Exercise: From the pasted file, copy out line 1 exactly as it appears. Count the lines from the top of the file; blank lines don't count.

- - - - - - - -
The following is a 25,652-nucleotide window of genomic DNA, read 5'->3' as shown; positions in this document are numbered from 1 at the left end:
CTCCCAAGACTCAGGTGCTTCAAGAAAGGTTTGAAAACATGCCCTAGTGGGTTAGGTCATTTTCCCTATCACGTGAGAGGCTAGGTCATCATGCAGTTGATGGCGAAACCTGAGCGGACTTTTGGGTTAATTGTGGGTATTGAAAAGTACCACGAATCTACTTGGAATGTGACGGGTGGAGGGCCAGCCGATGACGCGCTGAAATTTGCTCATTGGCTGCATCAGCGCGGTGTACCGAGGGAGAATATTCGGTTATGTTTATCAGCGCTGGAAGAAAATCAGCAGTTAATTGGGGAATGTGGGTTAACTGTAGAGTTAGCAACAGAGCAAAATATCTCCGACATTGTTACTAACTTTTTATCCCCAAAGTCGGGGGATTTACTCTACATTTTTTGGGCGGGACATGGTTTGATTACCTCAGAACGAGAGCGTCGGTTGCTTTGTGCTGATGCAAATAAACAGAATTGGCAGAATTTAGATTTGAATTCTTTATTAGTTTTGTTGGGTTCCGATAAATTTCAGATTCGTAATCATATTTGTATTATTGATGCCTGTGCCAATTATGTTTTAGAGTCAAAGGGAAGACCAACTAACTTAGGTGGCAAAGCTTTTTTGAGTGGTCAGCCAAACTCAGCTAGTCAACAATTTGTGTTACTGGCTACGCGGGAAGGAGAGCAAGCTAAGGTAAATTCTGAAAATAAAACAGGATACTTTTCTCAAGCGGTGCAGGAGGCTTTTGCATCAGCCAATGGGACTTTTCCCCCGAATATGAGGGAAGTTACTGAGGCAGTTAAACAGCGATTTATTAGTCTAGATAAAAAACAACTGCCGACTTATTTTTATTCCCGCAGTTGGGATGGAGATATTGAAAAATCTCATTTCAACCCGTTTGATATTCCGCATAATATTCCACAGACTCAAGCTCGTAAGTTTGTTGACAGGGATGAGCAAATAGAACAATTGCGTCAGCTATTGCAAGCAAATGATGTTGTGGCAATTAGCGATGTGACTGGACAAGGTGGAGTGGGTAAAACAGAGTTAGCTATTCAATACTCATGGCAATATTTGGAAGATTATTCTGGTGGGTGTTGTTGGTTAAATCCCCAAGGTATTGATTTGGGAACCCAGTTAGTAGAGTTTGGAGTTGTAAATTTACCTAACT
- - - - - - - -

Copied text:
The following is a 25,652-nucleotide window of genomic DNA, read 5'->3' as shown; positions in this document are numbered from 1 at the left end: